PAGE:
The Surprising History of the 18th Century’s Educational Influence

The 18th century was a period of massive growth for the United States, and education was swept along with the tide. To really understand the development of American schooling, you need to know about the way it stretched and shifted after its conception over the course of the 1700’s.

A slow shift to an emphasis on science in the curriculum emerged at the beginning of the 18th century. Religious explanations of natural phenomena were slowly being questioned, and certain areas, particularly Pennsylvania, became notable centers of scientific studies. Eighteenth-century changes in educational approaches reflected the changing needs of American society. For instance, the theater arts were considered sinful in the American colonies. But after the 1730s, as tastes changed and society became more sophisticated, the demand for live stage performances increased, and the popularity of theater arts also increased. Similarly, interest in classical music and the fine arts grew slowly during this period.

As the colonies grew and evolved into networks of towns, cities, and states, the economy also evolved. There was a growing perception that the Latin-focused grammar school was too elitist and provided little of the practical education needed for an economy based on business and other vocations. Pressure was placed on the education system to provide a more practical education that would offer vocational and business skills to young men. This was especially evident in the middle colonies, which had a large middle-class business population.

The emergence of English grammar schools was one response to the call for a more practical education system. These schools served students who needed education beyond elementary school but who did not intend to go to college. In addition to courses that led to the world of work in business, students were also taught courses in the “social graces” (e.g., dance, art, music). English grammar schools were the first secondary schools to accept both girls and boys.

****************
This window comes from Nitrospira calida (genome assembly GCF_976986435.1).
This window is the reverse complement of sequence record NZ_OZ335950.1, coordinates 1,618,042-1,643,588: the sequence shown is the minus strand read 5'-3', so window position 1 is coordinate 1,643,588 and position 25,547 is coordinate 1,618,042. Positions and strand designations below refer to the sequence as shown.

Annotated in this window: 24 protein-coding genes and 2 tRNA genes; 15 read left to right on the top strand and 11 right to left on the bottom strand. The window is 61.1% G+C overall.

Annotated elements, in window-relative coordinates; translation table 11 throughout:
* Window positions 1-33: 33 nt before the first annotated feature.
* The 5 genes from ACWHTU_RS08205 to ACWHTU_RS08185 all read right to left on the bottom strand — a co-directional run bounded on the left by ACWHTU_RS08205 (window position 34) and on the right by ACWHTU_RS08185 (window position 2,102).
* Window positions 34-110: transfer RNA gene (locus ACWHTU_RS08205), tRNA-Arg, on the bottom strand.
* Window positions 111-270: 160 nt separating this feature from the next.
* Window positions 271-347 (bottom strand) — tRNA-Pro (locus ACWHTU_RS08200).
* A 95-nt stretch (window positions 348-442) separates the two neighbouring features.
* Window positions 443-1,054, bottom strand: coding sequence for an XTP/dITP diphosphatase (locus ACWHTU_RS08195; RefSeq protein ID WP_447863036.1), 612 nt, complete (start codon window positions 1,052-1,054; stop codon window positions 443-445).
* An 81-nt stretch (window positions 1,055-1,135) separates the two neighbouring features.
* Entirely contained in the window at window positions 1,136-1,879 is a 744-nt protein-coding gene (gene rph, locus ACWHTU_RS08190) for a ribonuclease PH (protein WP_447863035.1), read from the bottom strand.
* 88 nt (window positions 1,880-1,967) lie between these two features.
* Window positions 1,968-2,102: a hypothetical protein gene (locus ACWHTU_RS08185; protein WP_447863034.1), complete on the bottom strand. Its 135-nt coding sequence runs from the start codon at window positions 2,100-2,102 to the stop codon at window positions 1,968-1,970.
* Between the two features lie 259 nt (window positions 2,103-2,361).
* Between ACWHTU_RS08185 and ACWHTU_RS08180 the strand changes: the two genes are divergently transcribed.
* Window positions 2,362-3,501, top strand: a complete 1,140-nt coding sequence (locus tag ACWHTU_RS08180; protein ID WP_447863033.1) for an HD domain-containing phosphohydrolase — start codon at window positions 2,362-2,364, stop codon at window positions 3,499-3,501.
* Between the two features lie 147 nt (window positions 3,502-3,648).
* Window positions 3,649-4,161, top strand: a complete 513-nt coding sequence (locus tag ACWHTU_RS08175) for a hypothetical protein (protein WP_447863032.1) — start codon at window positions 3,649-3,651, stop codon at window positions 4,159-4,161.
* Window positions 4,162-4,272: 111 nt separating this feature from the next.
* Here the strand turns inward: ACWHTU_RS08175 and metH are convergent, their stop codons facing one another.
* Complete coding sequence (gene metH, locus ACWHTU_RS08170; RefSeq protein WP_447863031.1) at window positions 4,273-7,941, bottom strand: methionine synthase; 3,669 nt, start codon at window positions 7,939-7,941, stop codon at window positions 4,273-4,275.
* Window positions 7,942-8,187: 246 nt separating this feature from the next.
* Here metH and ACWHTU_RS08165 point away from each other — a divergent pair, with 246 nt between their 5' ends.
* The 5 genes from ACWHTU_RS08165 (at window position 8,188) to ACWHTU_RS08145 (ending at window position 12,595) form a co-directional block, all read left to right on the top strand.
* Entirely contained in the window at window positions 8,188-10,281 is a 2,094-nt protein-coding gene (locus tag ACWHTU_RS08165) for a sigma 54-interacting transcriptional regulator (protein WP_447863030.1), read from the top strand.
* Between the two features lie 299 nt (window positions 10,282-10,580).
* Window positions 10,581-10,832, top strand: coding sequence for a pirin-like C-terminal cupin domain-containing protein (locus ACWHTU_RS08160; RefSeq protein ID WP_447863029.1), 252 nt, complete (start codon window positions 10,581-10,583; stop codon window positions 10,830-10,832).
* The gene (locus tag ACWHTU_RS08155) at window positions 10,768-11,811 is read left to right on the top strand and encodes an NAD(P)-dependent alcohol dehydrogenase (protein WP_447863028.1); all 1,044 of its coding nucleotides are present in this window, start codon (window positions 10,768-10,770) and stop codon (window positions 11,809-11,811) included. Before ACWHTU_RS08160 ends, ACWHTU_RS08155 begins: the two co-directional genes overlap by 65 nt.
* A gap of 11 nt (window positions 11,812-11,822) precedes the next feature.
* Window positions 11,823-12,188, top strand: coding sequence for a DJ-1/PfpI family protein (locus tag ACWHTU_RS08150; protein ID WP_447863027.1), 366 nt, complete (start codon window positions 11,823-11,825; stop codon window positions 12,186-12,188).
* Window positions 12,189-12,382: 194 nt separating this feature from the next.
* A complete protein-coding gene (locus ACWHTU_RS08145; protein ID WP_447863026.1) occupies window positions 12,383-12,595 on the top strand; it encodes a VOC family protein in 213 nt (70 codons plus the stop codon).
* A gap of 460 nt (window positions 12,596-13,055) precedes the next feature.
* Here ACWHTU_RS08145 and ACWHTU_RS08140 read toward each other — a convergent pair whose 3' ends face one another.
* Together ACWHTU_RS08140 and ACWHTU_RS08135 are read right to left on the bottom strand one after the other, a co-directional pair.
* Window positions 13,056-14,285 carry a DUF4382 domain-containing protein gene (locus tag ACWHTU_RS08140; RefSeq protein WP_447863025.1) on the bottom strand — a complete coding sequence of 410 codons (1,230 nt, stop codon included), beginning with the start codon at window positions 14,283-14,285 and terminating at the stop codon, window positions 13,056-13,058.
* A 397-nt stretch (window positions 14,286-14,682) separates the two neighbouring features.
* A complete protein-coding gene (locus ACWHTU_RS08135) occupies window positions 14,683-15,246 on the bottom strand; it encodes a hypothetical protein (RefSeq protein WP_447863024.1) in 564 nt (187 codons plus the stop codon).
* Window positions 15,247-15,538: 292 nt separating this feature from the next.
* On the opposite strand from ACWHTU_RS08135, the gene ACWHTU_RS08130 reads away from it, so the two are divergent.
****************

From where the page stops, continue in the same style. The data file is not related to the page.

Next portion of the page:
A second outcome of the need for more practical education was the growth of the academy, a school for higher learning, and the precursor of the modern university. Benjamin Franklin established the first academy, which was chartered in 1749 and opened in 1751. In 1791, it became the University of Pennsylvania. Academies were essentially private secondary schools that offered a broad range of subjects and practical training.

In a sense, they combined aspects of Latin grammar schools and English grammar schools. The curriculum included courses in mathematics, languages, science, astronomy, athletics, dramatics, agriculture, and navigation. Because academies were not bound by religious influence, they were free to evolve unfettered. They admitted both boys and girls. As industries grew, private academies prospered and flourished. Although academies focused on practical aspects of education, elements of the classical curriculum continued to surface.

As we talk about in another of our articles on the history of the U.S. school system, the education of ethnic minorities, namely African Americans and Native Americans, was limited in the 18th century, and the education of slaves in America was strictly forbidden by law. The Anglican Church did establish schools for the religious education of minorities as early as 1704. But even these efforts were sporadic, unsupported, or not sustained.

The 18th century planted the seeds that would grow into the structures of the Industrial Revolution and beyond. To get a full look at the story of American schooling and where it’s come from, check out our other articles on where education went in the 19th century and on, all the way up to present day.

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